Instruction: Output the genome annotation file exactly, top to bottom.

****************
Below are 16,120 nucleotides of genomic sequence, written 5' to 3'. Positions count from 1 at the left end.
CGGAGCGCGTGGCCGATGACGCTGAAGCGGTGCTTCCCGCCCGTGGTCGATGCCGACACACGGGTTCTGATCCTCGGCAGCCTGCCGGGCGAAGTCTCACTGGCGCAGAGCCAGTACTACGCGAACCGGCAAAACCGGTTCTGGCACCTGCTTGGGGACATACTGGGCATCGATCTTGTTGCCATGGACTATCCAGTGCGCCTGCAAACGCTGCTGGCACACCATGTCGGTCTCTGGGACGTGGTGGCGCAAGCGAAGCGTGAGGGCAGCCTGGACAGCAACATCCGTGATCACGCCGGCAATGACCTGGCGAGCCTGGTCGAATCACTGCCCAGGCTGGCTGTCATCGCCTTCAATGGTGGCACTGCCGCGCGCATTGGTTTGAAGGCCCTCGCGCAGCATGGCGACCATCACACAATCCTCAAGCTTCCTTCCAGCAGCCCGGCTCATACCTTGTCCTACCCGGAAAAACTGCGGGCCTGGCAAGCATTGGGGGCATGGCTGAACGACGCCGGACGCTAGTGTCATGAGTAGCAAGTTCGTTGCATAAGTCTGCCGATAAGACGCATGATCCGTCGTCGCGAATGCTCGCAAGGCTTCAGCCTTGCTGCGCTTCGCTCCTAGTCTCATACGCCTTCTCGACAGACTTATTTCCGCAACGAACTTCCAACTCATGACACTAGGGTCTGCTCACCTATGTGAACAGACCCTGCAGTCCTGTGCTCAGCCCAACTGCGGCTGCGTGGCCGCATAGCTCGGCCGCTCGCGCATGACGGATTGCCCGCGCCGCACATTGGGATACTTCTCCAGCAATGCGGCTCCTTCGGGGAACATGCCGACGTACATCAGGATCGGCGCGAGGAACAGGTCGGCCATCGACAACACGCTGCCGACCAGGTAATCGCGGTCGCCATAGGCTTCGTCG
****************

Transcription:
Below are 16,120 nucleotides of genomic sequence, written 5' to 3'. Positions count from 1 at the left end.
CGGAGCGCGTGGCCGATGACGCTGAAGCGGTGCTTCCCGCCCGTGGTCGATGCCGACACACGGGTTCTGATCCTCGGCAGCCTGCCGGGCGAAGTCTCACTGGCGCAGAGCCAGTACTACGCGAACCGGCAAAACCGGTTCTGGCACCTGCTTGGGGACATACTGGGCATCGATCTTGTTGCCATGGACTATCCAGTGCGCCTGCAAACGCTGCTGGCACACCATGTCGGTCTCTGGGACGTGGTGGCGCAAGCGAAGCGTGAGGGCAGCCTGGACAGCAACATCCGTGATCACGCCGGCAATGACCTGGCGAGCCTGGTCGAATCACTGCCCAGGCTGGCTGTCATCGCCTTCAATGGTGGCACTGCCGCGCGCATTGGTTTGAAGGCCCTCGCGCAGCATGGCGACCATCACACAATCCTCAAGCTTCCTTCCAGCAGCCCGGCTCATACCTTGTCCTACCCGGAAAAACTGCGGGCCTGGCAAGCATTGGGGGCATGGCTGAACGACGCCGGACGCTAGTGTCATGAGTAGCAAGTTCGTTGCATAAGTCTGCCGATAAGACGCATGATCCGTCGTCGCGAATGCTCGCAAGGCTTCAGCCTTGCTGCGCTTCGCTCCTAGTCTCATACGCCTTCTCGACAGACTTATTTCCGCAACGAACTTCCAACTCATGACACTAGGGTCTGCTCACCTATGTGAACAGACCCTGCAGTCCTGTGCTCAGCCCAACTGCGGCTGCGTGGCCGCATAGCTCGGCCGCTCGCGCATGACGGATTGCCCGCGCCGCACATTGGGATACTTCTCCAGCAATGCGGCTCCTTCGGGGAACATGCCGACGTACATCAGGATCGGCGCGAGGAACAGGTCGGCCATCGACAACACGCTGCCGACCAGGTAATCGCGGTCGCCATAGGCTTCGTCG